Tuesday, January 10, 2017

Quick Sip - GigaNotoSaurus January 2017

It's 2017 and today I'm kicking off my second year of reading GigaNotoSaurus. I must say that since starting in January of last year this publication has definitely shined for me as a source of some consistently awesome slightly longer SFF. And this month's offering is no exception, building an intricate and intriguing world and populating it with compelling characters and capricious gods. This fantasy builds an interesting and layered magic system and tells the story of resistance, power, and love. It's a great way to kick off a new year of stories and I'm going to jump right in to my review!

"The Poetics of Defiance" by Daniel Ausema (8221 words)

This is an interesting story about unfairness and mockery, about two people trying for a life that fits them and finding at every turn the world arrayed against them. Or, more precisely, the gods, small vengeful spirits that hound them, that twist what they do against them. That humiliate them, though they can't actually stop their work or crush their spirits. More like these gods are trying to break them, to force them to give up, to force them to despair. For Drabeth and Sylls, though, it's a challenge to rise above. They are beset by these seemingly-arbitrary forces that oppress and discourage them. And they fight, fight because they're not willing to just be jokes. They fight even when it's dangerous, even when they seem to be fated to die because of it. Because no one can fight against the gods and win, right?

[SPOILERS] The answer, of course, is both yes and no, and I love the story for making a rather complicated point on how successful the two can be in the face of these spirits, these gods. The reasons for why they are tormented are always rather murky, but it seems to come down to the fact that the gods can't stand the thought of them leaving and following their dreams. Their ability and their ambition made them into targets and I love that because it seems so often the case, that people with power target those who they think might be a threat just by existing. Because these people seem to defy the power. Because they have decided to find another way to live that isn't malicious or mean, that is kind and affirming and caring. Because they fight "mischief" with love. And I love how the story draws that out, showing the characters slowly discovering that the power the gods possess is largely to shame them, to humiliate them, but when truly pressed it's human ability that wins the day, even if it comes with something of a cost. And the cost is interesting to me, that by defying the gods the characters, or at least Drabeth, becomes marked as different. As…wrong. And yet that the characters have their own power to redefine right and wrong away from what the gods decree.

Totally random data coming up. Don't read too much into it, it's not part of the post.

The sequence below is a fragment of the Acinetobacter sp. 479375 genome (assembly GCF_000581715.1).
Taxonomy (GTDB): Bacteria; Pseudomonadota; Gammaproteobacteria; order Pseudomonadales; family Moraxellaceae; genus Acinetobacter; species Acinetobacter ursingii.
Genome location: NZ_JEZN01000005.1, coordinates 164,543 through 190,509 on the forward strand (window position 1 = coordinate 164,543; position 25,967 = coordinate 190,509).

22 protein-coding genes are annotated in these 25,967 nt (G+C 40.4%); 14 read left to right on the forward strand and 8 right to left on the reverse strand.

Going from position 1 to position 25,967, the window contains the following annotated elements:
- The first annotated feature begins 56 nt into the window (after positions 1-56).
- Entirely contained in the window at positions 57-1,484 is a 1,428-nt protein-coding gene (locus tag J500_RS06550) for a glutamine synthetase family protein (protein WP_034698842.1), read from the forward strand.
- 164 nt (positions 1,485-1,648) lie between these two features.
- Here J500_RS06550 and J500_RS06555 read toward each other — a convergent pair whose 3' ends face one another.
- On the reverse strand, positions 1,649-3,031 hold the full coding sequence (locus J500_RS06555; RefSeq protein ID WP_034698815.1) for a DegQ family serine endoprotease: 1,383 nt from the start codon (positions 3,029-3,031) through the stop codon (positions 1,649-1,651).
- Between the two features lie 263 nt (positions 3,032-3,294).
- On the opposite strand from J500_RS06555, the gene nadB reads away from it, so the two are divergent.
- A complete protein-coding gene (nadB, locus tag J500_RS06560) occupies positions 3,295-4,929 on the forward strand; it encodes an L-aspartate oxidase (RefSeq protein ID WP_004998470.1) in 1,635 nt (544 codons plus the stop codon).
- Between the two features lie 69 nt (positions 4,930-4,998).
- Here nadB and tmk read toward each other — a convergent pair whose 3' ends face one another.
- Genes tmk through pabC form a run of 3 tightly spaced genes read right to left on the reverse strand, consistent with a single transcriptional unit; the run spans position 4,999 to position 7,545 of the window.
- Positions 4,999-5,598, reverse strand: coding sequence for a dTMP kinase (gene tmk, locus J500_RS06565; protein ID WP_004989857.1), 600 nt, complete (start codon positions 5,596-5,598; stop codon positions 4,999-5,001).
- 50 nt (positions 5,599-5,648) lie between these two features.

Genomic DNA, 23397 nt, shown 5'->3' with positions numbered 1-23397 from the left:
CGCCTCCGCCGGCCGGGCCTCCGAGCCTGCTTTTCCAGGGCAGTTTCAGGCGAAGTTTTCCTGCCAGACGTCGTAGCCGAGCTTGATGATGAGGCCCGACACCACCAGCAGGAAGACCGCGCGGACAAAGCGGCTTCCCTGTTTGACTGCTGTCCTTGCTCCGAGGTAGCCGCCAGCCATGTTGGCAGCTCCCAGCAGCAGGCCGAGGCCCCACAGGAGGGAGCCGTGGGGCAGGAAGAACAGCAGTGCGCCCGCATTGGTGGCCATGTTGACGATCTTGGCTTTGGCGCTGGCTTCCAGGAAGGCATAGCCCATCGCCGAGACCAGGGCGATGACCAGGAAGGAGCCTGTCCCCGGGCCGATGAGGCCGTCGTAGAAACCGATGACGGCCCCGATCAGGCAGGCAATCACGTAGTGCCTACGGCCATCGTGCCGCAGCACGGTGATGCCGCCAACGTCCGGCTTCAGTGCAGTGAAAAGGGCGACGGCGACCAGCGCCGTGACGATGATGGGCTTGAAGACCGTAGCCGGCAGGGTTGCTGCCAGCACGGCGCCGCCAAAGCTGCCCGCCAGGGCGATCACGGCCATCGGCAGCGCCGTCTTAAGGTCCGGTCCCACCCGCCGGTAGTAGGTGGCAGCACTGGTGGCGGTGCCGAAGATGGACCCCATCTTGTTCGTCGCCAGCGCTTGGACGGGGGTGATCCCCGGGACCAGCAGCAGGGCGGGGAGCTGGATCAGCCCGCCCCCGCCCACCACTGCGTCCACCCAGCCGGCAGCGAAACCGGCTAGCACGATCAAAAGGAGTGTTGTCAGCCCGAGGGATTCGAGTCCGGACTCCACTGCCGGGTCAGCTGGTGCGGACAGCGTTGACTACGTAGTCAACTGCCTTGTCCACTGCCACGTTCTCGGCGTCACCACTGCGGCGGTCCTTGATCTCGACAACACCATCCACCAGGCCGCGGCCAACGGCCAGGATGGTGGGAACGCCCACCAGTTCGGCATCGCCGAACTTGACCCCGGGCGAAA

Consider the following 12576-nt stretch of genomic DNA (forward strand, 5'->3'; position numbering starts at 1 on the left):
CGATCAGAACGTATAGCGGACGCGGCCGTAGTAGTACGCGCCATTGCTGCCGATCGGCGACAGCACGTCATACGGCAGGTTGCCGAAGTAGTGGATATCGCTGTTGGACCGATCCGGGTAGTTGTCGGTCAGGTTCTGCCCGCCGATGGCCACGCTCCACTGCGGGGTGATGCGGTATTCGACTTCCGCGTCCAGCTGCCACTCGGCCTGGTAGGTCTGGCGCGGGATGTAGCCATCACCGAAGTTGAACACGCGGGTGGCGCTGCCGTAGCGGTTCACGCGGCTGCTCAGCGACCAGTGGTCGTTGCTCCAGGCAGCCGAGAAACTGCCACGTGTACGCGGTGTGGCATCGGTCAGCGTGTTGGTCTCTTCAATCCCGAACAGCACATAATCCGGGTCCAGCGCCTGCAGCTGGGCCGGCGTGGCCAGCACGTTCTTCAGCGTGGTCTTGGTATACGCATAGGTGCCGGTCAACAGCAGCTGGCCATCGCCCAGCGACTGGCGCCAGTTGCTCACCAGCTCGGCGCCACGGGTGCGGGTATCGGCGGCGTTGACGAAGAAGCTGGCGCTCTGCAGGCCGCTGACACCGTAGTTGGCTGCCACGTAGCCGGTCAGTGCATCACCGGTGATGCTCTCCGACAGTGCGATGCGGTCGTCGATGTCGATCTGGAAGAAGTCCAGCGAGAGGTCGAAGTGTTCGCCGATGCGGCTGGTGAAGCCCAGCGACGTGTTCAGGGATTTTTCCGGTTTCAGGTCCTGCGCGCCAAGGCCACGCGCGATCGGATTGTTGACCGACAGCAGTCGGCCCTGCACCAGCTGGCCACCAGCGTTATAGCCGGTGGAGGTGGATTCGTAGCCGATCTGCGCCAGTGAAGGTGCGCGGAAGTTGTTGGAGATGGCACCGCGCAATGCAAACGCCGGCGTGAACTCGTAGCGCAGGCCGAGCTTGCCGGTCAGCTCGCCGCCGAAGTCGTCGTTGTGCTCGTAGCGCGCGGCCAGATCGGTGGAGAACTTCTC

And the setting is an interesting one where magic is the shape of poems and alchemical concoctions and the relationship between the two main characters helps to show how those aspects of magic blend together and how they can even bend the will of the gods. It's a rather charming story, one that shows the many ways that power seeks to discredit those who might defy it by using humiliation and shame. By preying on the fears and prejudices of people. By making resistance seem impossible when really it comes down to doing the work and taking a stand. It's a fun, uplifting story that definitely worth checking out!


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